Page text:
In this section, the key findings of the current study are summarised according to the areas of research interest: whether frames were used differentially between conditions; whether negotiators shifted in their use of frames relative to each other across time; whether negotiators shifted together in their use of frames across time and whether these shifts were linked to the outcomes negotiators obtained.
First, negotiators in the competitive condition used significantly more competitive aspiration frames than negotiators in the cooperative condition. A non-significant trend was found in which negotiators in the competitive condition used power/rights-based justification frames more than negotiators in the cooperative condition.
Second, the main finding was that non-inclusive process frames were used more frequently in the mixed condition than in the same motivation conditions. Third, frame shifts in the competitive condition did not vary significantly across time. However, within the cooperative condition, a trend for the use of competitively-oriented frames to converge over time was observed. Analysis of the pattern of convergence at the univariate level showed that use of the non-inclusive process frame converged over time.
In mixed dyads, differences in frame use between negotiators were found to be maintained over time; that is, neither patterns of convergence nor divergence in frame use were found in these dyads. However, joint frame use differed significantly across stages of the negotiation for five of the eight frames. The cooperative outcome frame and the inclusive process frame were found to increase in joint use over time, in contrast, the competitive outcome frame, cooperative aspiration frame and the power/rights-based justification frame decreased in joint use across time. Of those frames that were found to change in use over time, a decrease in the joint use of competitive outcome frames was found to be a predictor of more integrative outcomes.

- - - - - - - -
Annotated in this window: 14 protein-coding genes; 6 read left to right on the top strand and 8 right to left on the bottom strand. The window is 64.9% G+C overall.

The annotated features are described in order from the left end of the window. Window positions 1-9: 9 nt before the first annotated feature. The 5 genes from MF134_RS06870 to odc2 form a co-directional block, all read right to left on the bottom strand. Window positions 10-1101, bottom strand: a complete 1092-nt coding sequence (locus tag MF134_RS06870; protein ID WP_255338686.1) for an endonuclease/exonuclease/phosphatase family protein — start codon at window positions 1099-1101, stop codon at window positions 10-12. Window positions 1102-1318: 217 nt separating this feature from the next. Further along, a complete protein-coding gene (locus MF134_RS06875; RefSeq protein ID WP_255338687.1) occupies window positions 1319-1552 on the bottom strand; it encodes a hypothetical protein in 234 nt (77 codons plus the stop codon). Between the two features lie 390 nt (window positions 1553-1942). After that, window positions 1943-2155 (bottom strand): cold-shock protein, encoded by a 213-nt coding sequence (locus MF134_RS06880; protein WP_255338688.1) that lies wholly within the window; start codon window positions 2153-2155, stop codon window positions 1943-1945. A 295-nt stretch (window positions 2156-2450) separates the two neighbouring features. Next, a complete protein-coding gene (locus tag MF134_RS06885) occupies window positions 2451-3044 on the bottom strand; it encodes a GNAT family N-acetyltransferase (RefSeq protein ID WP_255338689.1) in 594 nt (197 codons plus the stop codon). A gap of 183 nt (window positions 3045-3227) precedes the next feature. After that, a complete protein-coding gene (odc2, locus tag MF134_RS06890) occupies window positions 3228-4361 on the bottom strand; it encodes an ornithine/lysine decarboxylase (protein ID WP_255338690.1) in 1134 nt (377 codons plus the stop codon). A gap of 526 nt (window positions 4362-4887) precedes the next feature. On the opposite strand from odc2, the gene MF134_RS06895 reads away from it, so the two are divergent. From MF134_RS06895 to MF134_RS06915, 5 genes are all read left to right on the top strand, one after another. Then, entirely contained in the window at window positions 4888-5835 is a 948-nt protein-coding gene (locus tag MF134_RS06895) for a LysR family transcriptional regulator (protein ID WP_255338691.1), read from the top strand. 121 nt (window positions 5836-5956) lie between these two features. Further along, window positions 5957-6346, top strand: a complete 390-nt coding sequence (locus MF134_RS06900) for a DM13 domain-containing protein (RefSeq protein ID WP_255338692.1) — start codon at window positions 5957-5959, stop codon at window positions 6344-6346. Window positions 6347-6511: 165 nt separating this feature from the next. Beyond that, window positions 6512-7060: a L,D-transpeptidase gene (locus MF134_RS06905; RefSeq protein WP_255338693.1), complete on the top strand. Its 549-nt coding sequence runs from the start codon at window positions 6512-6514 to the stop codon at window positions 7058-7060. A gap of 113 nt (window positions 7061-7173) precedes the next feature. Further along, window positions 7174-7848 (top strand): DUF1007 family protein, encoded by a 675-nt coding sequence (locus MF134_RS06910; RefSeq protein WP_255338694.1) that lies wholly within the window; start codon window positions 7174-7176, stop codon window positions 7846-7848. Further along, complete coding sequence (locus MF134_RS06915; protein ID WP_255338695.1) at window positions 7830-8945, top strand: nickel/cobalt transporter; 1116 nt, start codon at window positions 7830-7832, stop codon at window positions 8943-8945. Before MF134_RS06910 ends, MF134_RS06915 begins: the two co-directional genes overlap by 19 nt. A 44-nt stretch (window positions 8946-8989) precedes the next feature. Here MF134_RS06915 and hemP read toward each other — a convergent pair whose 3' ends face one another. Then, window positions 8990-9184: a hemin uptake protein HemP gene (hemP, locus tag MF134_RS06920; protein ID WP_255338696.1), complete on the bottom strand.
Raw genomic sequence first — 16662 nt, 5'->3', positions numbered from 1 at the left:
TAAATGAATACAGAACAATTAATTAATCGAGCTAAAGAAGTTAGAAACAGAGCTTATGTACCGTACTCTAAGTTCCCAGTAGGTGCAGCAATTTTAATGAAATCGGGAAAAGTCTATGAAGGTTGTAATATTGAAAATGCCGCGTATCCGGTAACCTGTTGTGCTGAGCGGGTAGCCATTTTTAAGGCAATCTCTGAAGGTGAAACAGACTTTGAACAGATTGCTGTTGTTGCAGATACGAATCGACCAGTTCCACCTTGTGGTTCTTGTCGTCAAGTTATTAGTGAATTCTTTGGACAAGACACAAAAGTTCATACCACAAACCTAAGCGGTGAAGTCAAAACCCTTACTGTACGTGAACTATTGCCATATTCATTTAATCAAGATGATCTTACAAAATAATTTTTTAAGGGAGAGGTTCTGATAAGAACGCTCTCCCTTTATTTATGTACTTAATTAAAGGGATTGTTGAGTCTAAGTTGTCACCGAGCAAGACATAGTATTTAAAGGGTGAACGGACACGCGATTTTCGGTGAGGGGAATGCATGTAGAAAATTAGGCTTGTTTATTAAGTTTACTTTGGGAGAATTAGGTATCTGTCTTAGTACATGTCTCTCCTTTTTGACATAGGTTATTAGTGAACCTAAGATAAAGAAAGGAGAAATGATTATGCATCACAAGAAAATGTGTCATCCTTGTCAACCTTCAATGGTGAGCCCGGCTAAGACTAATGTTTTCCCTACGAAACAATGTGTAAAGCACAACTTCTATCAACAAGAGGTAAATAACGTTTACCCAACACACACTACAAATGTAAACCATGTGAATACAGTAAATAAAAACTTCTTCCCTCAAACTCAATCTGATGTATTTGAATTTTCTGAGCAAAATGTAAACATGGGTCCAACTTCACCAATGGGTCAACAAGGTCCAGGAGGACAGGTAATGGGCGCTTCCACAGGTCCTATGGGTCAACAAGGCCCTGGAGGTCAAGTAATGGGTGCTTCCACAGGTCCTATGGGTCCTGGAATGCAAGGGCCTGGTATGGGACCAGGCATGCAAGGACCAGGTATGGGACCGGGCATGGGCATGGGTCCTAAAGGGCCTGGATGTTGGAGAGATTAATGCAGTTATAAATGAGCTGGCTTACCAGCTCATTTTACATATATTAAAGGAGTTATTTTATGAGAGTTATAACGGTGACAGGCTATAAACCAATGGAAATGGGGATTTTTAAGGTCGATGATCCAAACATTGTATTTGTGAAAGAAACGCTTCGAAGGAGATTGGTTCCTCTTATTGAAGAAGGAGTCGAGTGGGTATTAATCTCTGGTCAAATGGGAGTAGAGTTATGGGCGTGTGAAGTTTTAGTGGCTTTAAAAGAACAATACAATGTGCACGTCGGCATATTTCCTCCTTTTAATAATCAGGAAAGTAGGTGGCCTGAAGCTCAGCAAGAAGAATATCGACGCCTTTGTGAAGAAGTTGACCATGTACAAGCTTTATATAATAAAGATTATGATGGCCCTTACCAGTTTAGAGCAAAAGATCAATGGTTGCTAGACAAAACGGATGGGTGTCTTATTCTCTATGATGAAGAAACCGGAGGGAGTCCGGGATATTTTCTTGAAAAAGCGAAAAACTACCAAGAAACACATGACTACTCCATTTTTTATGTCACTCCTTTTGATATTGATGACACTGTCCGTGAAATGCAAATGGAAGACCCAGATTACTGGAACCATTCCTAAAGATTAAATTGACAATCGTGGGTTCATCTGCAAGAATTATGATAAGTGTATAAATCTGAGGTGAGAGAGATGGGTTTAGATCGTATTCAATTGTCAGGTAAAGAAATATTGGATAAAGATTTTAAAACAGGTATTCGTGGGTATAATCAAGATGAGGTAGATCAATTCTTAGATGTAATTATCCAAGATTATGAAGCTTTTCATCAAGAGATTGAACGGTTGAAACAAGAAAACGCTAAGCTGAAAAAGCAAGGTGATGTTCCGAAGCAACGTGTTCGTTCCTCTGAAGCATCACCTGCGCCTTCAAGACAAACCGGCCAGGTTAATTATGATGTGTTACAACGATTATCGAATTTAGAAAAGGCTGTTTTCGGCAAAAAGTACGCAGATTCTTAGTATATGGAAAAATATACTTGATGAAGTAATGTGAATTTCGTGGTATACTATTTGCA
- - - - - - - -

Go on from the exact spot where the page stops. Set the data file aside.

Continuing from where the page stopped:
Tests of the pattern of frame shift equivalence within the same motivation conditions revealed several effects. In the cooperative condition, there was a trend for the joint use of the competitively-oriented frames decreasing over time. Of the three competitively-oriented frames tested in this set, joint use of the non-inclusive process frame decreased significantly over time. In the competitive condition, joint use of the cooperative outcome frame increased significantly over time and joint use of the substantive issues frame decreased significantly over time. Analysis of the relationship between frame shifts and outcomes in the competitive condition revealed a trend for a decrease in the joint use of the substantive issues frame to be associated with more distributive outcomes.